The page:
Elvis and Michelle divorced, but not before they made a kid. That kid then became the topic of much dispute between them, to the point that their case went before the Nevada Supreme Court.
Anyway, part of the problem was that their family court judge did not get things right. It appears that the Supreme Court was more critical of the Family District Court Judge than of the parents.
What happened was, when Elvis and Michelle divorced, they agreed to joint physical custody, which most often means that they would split the kid in half—ok, not the kid, but the time they each had with the kid. Because of this arrangement, it was decided that both parents made about the same amount of money, so neither had to pay child support to the other parent.
Turns out that Elvis was only spending two days a week with the kid—and not really two days because he usually dumped the kid with his parents since he had to work. Michelle was not happy. Here she was stuck with the kid for five days and not getting child support.
So, she went back to court to argue that she ought to have primary custody since it already felt like this was the situation anyway. She claimed that she had “de facto” primary custody, so the court ought to just go ahead and call it what it was, oh, and award her child support too.
Well, the judge didn’t really want to do her job, so she told the parents that they ought to go to mediation and figure it out for themselves. Mediation didn’t work. Elvis and Michelle could not agree on the amount of time, I hope because of work schedules and not because they both didn’t want to spend time with the kid.
The judge was then forced to take a stance. She told the parents that they would have to split the kid in half. She also ordered that neither would have to pay child support. She explained that she believed that this was the arrangement they intended when they originally were divorced. She drafted an Order that did not explain all of her reasoning. Michelle was unhappy. She had thought the judge was out to get her so she attempted to have the judge recused, or removed. Didn’t work.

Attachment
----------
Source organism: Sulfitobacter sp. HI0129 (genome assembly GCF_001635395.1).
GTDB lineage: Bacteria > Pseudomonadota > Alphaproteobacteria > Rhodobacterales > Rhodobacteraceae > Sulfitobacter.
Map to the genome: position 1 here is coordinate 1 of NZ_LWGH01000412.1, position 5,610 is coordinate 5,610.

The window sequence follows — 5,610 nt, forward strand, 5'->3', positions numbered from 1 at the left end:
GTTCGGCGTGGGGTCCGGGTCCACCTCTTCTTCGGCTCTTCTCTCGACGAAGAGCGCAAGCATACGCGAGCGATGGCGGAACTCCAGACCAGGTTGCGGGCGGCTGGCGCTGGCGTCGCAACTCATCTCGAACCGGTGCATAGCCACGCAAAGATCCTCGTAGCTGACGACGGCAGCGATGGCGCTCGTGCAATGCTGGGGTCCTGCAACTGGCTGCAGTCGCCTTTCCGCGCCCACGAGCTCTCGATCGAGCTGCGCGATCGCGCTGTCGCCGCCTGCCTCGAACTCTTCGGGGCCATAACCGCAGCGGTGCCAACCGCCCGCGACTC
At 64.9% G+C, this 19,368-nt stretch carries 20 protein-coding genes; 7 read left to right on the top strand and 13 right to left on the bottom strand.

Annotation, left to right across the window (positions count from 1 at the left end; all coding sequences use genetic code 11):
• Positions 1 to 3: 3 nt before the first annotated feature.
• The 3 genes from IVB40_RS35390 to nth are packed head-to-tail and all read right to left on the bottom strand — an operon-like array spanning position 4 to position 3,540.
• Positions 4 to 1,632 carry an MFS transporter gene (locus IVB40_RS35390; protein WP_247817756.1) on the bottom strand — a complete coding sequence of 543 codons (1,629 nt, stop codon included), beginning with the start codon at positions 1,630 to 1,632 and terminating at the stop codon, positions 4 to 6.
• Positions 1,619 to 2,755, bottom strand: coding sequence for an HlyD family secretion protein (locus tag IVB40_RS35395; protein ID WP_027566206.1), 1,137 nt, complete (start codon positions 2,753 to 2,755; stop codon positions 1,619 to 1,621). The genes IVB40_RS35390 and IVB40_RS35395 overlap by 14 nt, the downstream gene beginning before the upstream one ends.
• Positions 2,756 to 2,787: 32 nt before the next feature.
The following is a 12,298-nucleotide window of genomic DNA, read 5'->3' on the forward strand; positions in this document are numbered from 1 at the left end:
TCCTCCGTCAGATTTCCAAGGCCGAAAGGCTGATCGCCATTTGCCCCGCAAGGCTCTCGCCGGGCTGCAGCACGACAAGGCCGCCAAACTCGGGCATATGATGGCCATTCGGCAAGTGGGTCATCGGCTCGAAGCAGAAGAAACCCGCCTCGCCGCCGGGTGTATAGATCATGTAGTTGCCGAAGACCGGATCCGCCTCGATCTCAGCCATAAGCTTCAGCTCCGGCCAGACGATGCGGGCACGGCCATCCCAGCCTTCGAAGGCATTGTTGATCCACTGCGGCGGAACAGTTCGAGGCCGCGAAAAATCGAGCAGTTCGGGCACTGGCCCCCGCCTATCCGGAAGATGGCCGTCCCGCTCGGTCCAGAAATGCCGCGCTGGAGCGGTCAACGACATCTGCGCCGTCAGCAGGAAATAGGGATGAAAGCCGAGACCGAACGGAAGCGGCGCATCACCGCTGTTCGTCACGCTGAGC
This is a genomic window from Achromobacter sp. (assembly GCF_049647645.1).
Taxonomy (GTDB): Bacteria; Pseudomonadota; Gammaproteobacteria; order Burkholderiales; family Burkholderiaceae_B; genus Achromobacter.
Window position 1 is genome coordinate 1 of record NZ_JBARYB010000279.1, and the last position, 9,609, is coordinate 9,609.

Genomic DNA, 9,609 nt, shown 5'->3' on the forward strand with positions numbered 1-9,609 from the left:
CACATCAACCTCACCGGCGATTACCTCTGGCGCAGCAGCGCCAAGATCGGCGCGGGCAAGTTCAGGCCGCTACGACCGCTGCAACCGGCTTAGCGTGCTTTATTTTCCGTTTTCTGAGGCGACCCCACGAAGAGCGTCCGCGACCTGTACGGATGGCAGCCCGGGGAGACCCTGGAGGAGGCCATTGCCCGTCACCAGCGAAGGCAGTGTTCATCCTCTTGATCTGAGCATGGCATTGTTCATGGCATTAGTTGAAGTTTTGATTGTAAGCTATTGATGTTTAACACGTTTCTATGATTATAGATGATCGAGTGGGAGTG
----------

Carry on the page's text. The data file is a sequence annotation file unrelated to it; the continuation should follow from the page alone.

Michelle appealed to the Supreme Court and the Supreme Court pretty much told the lower court judge that her Order was terribly written and, oh, her judgment was a bit off. But, we must be fair to the judge because most other judges would have probably ruled the same way based on Nevada law. You see, most of the time “joint physical custody” has meant equal time share. The Supreme Court decided that this would no longer be so.
Now, parents could have joint physical custody AND unequal time share. Our black-robed justices feel that it is not so much the exact equal amount of time that ought to be considered that counts for joint custody, but the quality of the time. From now on, then, you have joint custody and unequal time.
But what about child support? Well, the justices said that the lower court judge got that wrong too. What she should have done was make the parent who has less time pay the other parent an amount that compensates for the difference in time so that the child gets pretty much the same standard of living from both parents. It’s all about the “child’s best interests.”
There you have it, unequal time share used to pretty much mean that one parent would have primary custody and the other parent visitation, but now the unequal time is just one factor in that determination and no longer the controlling factor.
Rivero v. Rivero, 195 P.3d 328 (Nev., 2008).
If you have any questions or need help with a custody issue, please visit my website and give me a call, or send me an e-mail.
Copyright: August 24, 2009
By: Anthony Wright, JD